Eating the right foods can lower inflammation in the body, whereas eating poor foods can cause increases in inflammation.
Your microbiome has 90 trillion bugs in it. About 800-100 families, each with good members and bad members, just like any human family.
As we know, the good (commensal) bacteria make chemicals called B vitamins, vitamin K, serotonin to keep you happy, melatonin to keep you sleeping and some super molecules like butyrate, propionate and acetate that do all sorts of wonderfully healthy things in your body. The bad guys (pathogens) make chemicals too; they are called toxins. They also make messenger RNA; that of good bacteria helps your; that from pathogens hinders, even causing message loss.
In case you think this is ‘small change’, let me tell you that right now, reading this article, 38% of the small molecules in your bloodstream come from your microbiome members – not from your own cells.
In 2011, I happened to be stuck in an extremely long immigration queue trying to get into Dubai. The man next to me was a Harvard Professor of rheumatism and arthritis. We talked for an hour about all sorts of subjects. After about 40 minutes he said, “I bet you don’t know about the microbiome!” I replied that I’d written my first article some 6 years before.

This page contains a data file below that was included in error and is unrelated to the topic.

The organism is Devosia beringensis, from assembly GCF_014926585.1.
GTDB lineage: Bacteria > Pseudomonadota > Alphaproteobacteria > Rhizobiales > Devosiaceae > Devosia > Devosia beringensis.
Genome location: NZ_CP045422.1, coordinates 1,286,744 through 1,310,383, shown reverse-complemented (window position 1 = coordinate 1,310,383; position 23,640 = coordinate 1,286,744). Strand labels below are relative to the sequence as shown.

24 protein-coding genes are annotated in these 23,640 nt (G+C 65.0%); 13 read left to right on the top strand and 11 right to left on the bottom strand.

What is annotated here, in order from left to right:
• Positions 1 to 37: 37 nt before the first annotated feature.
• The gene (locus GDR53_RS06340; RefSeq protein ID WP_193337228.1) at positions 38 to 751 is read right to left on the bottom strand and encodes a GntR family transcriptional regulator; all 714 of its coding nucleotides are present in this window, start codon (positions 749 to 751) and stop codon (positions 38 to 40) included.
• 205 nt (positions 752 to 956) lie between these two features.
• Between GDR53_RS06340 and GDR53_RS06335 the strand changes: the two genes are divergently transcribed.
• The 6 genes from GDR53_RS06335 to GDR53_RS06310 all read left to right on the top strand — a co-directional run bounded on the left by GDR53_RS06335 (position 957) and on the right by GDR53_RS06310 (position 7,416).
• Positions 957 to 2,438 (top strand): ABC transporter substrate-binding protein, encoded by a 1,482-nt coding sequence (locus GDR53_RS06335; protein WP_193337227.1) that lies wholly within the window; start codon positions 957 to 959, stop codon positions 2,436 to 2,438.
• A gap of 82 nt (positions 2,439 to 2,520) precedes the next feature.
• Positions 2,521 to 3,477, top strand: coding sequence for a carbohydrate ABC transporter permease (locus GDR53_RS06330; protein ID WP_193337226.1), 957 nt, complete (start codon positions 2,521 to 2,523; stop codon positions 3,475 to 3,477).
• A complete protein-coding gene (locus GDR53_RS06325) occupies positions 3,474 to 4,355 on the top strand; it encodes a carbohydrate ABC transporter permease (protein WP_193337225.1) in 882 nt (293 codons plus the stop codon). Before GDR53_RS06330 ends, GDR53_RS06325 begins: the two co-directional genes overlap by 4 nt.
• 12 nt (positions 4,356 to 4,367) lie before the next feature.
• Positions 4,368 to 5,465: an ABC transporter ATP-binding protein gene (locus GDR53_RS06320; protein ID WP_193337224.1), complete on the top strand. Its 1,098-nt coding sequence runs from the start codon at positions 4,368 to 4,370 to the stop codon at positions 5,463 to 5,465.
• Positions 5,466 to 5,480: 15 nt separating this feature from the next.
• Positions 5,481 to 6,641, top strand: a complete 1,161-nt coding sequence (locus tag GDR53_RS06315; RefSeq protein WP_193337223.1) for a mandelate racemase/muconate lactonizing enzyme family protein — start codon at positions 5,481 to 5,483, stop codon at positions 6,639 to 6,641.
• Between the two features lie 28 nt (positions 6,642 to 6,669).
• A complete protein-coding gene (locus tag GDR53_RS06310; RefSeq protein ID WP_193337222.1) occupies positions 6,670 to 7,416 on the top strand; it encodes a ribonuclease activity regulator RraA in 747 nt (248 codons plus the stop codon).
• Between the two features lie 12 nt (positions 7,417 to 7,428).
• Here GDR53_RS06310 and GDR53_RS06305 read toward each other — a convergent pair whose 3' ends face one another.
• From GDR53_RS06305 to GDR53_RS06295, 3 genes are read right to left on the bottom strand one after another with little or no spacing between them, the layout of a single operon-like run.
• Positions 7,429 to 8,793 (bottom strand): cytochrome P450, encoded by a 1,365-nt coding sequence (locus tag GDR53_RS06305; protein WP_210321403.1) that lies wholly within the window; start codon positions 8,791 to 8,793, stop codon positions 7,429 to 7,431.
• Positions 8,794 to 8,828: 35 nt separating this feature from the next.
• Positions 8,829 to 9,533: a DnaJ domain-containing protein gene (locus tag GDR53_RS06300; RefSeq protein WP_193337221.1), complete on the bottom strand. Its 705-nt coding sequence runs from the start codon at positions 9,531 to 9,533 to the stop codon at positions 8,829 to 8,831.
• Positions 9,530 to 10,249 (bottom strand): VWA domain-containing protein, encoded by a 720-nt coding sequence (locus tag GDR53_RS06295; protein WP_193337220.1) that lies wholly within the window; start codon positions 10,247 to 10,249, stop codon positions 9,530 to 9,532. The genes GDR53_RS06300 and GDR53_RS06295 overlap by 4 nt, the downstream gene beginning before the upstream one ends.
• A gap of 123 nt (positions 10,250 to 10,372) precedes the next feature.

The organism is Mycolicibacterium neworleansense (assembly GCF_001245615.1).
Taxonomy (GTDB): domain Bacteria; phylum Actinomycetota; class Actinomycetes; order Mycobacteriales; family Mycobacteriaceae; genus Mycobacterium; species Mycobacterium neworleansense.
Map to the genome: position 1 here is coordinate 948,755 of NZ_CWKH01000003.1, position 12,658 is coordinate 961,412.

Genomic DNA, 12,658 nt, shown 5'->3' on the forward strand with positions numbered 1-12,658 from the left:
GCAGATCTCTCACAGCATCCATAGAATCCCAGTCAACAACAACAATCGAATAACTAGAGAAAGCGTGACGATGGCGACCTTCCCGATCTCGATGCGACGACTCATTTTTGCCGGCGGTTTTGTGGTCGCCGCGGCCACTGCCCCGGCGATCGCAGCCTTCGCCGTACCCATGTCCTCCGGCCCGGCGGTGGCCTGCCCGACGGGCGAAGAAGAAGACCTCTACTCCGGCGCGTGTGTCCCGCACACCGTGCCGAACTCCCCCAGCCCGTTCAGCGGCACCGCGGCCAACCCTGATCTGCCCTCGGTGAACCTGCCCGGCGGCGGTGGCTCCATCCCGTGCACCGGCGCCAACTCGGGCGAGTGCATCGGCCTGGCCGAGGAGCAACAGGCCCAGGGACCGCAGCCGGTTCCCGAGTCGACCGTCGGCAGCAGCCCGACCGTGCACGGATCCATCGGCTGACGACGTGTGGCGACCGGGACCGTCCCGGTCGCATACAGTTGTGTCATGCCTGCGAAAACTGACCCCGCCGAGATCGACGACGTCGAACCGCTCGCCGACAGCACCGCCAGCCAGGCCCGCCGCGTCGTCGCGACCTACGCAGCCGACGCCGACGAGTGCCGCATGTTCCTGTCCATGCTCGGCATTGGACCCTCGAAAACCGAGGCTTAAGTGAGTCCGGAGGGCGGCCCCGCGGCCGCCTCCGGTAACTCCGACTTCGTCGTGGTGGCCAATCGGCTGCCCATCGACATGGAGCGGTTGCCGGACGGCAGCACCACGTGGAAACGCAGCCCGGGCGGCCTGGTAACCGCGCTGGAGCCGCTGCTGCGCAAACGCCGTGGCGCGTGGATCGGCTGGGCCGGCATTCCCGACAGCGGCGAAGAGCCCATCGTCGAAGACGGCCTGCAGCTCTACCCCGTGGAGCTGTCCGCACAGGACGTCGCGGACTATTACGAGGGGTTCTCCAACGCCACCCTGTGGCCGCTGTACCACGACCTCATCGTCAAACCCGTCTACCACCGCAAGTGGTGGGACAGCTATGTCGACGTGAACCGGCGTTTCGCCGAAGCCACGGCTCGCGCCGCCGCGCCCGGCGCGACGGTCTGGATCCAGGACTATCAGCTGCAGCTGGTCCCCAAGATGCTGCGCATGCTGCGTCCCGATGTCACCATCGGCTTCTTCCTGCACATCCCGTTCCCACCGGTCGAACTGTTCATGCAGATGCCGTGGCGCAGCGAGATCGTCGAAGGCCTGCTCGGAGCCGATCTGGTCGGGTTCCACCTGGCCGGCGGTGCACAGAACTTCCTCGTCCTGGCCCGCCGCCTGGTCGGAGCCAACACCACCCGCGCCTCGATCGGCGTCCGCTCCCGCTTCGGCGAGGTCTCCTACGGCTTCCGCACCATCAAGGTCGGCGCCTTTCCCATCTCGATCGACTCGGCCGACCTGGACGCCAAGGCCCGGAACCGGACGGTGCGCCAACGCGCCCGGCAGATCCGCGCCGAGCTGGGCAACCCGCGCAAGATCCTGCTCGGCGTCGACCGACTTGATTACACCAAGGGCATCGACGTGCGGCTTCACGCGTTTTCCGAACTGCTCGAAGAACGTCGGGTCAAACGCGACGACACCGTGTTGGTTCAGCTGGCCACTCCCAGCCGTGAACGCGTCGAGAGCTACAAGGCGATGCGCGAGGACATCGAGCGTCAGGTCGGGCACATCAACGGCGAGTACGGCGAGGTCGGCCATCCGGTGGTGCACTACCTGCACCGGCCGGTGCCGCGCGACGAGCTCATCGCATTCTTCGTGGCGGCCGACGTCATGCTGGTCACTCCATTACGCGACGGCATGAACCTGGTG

He then said, “Well the whole issue of illness is really quite straightforward. You eat these foods, they make more of these bacteria and they make anti-inflammatory molecules. However, you eat more of those foods, they make more of those bad bacteria, and they make inflammatory molecules. And this leads to arthritis, heart disease, Alzheimer’s, cancer, you name it”.
Recently, some scientists in Holland proved this to be true, looking at both foods, and food groups their research showed that this simple statement was absolutely right. So when the nurse in Hospital tells you to eat a bit of everything, or the tea lady brings you sugary tea and cake, or the NHS chemo booklet has pictures of cheese burgers and sticky donuts, science has proven them completely wrong.
My particular favourite comment was that all alcohol, save one, increase levels of bacteria causing inflammation. Yes, you’ve guessed it. Red wine helps lower inflammation.